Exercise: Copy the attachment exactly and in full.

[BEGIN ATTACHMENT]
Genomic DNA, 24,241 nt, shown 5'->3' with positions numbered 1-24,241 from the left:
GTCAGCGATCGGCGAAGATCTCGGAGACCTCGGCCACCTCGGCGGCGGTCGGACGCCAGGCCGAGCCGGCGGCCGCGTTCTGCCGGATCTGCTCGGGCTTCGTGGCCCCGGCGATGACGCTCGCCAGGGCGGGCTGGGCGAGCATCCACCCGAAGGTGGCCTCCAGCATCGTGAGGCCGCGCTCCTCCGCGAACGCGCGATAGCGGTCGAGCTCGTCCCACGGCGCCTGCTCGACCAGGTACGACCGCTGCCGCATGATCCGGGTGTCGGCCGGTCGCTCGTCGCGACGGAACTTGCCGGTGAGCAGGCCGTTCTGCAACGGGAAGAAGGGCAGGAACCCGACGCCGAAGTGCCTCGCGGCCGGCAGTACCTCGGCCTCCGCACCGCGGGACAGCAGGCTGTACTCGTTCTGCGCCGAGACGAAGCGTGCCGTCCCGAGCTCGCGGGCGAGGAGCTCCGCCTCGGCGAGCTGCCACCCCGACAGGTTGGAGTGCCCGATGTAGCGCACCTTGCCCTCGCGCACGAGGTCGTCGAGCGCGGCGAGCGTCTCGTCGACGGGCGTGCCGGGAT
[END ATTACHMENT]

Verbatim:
Genomic DNA, 24,241 nt, shown 5'->3' with positions numbered 1-24,241 from the left:
GTCAGCGATCGGCGAAGATCTCGGAGACCTCGGCCACCTCGGCGGCGGTCGGACGCCAGGCCGAGCCGGCGGCCGCGTTCTGCCGGATCTGCTCGGGCTTCGTGGCCCCGGCGATGACGCTCGCCAGGGCGGGCTGGGCGAGCATCCACCCGAAGGTGGCCTCCAGCATCGTGAGGCCGCGCTCCTCCGCGAACGCGCGATAGCGGTCGAGCTCGTCCCACGGCGCCTGCTCGACCAGGTACGACCGCTGCCGCATGATCCGGGTGTCGGCCGGTCGCTCGTCGCGACGGAACTTGCCGGTGAGCAGGCCGTTCTGCAACGGGAAGAAGGGCAGGAACCCGACGCCGAAGTGCCTCGCGGCCGGCAGTACCTCGGCCTCCGCACCGCGGGACAGCAGGCTGTACTCGTTCTGCGCCGAGACGAAGCGTGCCGTCCCGAGCTCGCGGGCGAGGAGCTCCGCCTCGGCGAGCTGCCACCCCGACAGGTTGGAGTGCCCGATGTAGCGCACCTTGCCCTCGCGCACGAGGTCGTCGAGCGCGGCGAGCGTCTCGTCGACGGGCGTGCCGGGAT